Beginning shortly after the Civil War and continuing for 50 years, David Lipscomb and E. G. Sewell edited the Gospel Advocate, which was plainly the most influential periodical among Southern Churches of Christ until the last 20 years or so.
In the last posting, I mentioned Sommer’s decision to divide over the missionary society, located preachers, and the instrument, among other “innovations.” It’s interesting to read Lipscomb’s reaction—
The evils opposed, we oppose. … [But] this looks very much like a convention unknown to the New Testament exercising judicial and executive functions to oppose error and maintain truth, and it looks very much like doing the thing they condemn. It has been the besetting sin of Christians, when they start out to oppose a wrong, to commit another wrong to oppose this.
Wise words, indeed. The Sand Creek elders and churches had no authority to convene in order to issue pronouncements on how other churches should conduct their affairs. Ironic, then, that the 21st Century Gospel Advocate now supports the “Address and Declaration.”
Sadly, though, Lipscomb soon became guilty of the very sins he opposed, announcing in 1906 that the Restoration Movement had divided over the instrument. In fact, by that time, the division was quite real. Lipscomb had resisted it for years, but was eventually persuaded to participate with those who demanded that fellowship be broken.
But this is hardly surprising, given Lipscomb’s narrow view of grace–perhaps the narrowest in Restoration history. In discussing the conditions for receiving God’s blessings, Lipscomb makes it clear that one does not have to have perfect understanding of all doctrine to be baptized, but a doctrinal error means the person baptized isn’t saved until he later comes to a correct understanding.
Then were a man to come to me who has been reared in a beclouded atmosphere and had seen it was his duty to be buried with Christ in baptism, but under the influence of his former teachings could not yet understand it was necessary to observe the Lord’s Supper every Lord’s day, but manifested a determination to learn and do the whole will of God, I would baptize him. … If I failed to get him to see it, I would baptize him, trusting in his efforts to obey God he would learn this truth. It is not necessary to understand all truth before he obeys what he does understand. I did not say I believed he was saved.
Questions Answered by Lipscomb and Sewell (1921), 67. Remarkably, if the convert were not yet persuaded on the weekly Lord’s Supper, Lipscomb would baptize him but not consider him saved until he later came to the correct doctrinal understanding!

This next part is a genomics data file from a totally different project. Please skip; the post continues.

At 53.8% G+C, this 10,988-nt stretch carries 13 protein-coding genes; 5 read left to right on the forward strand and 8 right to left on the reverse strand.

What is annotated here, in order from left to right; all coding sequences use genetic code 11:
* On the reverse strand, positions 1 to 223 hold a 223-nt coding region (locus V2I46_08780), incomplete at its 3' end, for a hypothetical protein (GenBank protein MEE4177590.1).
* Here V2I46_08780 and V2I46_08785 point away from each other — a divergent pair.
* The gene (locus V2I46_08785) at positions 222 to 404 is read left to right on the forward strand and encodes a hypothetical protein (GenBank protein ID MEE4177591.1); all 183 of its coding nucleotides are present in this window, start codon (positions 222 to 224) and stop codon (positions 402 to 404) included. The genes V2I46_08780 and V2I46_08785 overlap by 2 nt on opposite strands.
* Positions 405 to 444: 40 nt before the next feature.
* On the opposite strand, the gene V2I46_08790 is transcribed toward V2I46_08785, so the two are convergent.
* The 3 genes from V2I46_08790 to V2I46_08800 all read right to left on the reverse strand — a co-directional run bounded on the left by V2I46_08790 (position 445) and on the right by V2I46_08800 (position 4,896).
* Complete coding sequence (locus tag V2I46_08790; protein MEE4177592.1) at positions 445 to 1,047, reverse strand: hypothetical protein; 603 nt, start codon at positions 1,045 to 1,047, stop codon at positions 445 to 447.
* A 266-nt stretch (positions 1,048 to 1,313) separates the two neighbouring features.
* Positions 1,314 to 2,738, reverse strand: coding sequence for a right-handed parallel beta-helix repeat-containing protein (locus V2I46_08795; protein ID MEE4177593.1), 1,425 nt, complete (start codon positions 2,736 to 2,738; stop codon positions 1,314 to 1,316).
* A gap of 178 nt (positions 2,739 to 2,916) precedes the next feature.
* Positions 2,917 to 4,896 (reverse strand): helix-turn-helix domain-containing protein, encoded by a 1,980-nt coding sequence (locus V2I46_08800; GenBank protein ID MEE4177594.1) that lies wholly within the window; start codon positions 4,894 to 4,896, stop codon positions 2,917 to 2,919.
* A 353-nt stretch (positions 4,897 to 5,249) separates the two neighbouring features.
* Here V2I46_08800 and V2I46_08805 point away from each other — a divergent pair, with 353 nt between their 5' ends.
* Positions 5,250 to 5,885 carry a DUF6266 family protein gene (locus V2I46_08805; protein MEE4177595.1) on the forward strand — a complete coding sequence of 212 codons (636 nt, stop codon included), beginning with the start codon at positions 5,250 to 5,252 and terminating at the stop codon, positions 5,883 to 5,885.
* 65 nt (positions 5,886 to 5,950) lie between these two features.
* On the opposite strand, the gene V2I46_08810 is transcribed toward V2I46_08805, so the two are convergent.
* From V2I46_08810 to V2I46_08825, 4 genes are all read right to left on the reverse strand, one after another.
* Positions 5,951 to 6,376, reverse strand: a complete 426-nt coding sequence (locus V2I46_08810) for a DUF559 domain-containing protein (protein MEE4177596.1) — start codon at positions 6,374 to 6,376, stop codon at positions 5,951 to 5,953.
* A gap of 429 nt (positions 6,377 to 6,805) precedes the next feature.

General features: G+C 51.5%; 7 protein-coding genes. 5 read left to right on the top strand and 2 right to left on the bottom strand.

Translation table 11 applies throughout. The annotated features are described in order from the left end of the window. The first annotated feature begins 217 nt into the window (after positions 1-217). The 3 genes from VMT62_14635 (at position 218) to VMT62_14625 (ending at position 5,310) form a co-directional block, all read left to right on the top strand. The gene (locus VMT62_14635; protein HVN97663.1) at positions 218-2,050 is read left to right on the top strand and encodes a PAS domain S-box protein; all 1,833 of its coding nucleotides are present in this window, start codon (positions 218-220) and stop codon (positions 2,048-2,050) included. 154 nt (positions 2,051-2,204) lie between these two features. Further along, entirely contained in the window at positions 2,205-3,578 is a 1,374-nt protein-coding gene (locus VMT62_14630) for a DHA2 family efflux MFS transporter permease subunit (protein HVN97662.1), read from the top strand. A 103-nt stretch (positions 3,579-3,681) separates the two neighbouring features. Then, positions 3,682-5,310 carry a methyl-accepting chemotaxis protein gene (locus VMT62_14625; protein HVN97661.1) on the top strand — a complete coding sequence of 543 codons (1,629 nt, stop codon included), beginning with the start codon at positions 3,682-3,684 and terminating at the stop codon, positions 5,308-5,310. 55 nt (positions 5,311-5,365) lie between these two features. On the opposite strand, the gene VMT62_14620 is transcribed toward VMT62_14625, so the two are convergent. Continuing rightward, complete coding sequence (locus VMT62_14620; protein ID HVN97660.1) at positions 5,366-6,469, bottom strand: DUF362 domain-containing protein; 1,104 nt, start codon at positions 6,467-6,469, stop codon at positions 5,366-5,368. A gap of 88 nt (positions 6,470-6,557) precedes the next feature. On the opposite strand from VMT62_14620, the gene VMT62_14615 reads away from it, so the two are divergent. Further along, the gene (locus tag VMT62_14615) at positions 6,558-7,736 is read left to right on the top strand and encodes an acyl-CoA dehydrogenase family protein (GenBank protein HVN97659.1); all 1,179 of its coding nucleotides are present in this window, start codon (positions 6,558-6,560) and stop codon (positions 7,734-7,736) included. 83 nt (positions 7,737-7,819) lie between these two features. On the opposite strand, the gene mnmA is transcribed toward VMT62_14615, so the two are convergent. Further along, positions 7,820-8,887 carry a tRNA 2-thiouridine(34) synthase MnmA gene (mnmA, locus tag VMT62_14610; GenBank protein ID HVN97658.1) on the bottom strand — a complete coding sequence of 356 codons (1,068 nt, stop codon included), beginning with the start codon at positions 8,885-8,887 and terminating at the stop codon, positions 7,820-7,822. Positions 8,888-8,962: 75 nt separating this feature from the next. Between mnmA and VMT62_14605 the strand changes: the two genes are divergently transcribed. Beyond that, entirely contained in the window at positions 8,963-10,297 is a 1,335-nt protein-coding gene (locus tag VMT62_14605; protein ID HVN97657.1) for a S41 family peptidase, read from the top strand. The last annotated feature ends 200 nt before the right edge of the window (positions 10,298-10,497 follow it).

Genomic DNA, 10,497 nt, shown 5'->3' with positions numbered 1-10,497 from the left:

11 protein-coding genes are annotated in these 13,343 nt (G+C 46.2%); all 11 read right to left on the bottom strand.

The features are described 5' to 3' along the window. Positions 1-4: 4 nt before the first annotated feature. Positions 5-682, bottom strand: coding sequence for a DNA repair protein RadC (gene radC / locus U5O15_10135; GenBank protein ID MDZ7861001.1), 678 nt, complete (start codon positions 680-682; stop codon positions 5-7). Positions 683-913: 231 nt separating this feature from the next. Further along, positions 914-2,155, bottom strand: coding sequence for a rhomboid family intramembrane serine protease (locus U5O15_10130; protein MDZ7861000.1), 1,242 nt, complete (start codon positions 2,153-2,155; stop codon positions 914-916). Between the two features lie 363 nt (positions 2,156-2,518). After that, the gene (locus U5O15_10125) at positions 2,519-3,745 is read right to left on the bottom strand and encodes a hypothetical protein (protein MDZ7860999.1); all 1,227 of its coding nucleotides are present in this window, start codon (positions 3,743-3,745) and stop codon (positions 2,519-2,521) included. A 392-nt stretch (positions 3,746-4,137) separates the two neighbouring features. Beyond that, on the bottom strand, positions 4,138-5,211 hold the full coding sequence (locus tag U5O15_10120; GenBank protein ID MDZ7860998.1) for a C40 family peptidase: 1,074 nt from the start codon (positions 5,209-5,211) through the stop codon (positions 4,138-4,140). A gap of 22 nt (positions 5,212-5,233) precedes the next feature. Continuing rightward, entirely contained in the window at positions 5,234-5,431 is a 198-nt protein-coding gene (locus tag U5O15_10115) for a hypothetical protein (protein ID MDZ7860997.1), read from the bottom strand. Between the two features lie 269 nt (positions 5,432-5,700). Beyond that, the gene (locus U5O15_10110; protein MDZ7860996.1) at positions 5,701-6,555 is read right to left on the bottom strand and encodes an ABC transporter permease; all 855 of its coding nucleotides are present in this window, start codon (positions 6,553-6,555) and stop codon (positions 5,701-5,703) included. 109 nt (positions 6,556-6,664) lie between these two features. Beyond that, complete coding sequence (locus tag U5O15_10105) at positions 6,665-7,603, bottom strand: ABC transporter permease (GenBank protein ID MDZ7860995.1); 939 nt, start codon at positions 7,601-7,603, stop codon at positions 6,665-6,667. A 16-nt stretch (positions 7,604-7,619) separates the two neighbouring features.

Hence, Lipscomb considered all lost until they had come to a correct doctrinal understanding, regardless of baptism. He had to have seen those using instruments as lost in their sins and not brothers at all.
In this light, it’s remarkable that he resisted the efforts to force a division. It appears likely that Lipscomb’s views became narrower over time. In fact, to some extent, his writings suggest that he redefined his views of grace in order to conform to his views on the instrument, and in this sense, he is prototypical of the 20th Century Churches of Christ.
On the other hand, Lipscomb was viewed as “liberal” by some, as he insisted that Baptist baptism was sufficient to save. Lipscomb frequently taught that the convert did not have to be aware that his sins were being forgiven through baptism for his sins to be forgiven. This remained the editorial position of the Advocate well into the 20th Century, but the Advocate eventually succumbed to the view that only baptism that is consciously for the remission of sins effects a remission of sins.
Lipscomb also had a generous view as to the role of women. He vociferously opposed women’s speaking in the assembly, but he had no objection to their teaching men in Sunday school.
So I am sure that a woman may teach the Bible to old or young, male or female, at the meetinghouse, at home, at a neighbor’s house, on Sunday or Monday or any other day of the week, if they know less than she does, if she will do it in a quiet, modest, womanly way. … They are often especially fitted for the work.
Ibid. 736. See also 733-34. This view never became orthodox in Church of Christ circles, despite Lipscomb’s unparalleled influence.
Lipscomb was a pacifist, famously arguing that Christians should have nothing to do with civil government. Christians should not serve in the army (where they may be called on to kill other Christians), serve on juries, be elected to office, or serve on juries. This view has largely died out, but was still influential as late as the 1950’s and 1960’s. Lipscomb was strongly influenced by his experience during the Civil War, when many members of the Church fired bullets at brothers in Christ.
Indeed, during World War I, many members of the Churches of Christ went to prison rather than be drafted, as their was no conscientious objector status available in those days. However, by World War II, a war that seemed much more righteous than World War I, pacifism had largely died out in the Churches of Christ. It’s now nearly unheard of, even considered wrong.
In short, Lipscomb was one of the Movement’s most original thinkers. Not all his ideas caught on. But his influence ultimately affirmed the rightness of the division over the instrument, and he built a doctrine of grace on that decision–those guilty of doctrinal sin are damned until they repent.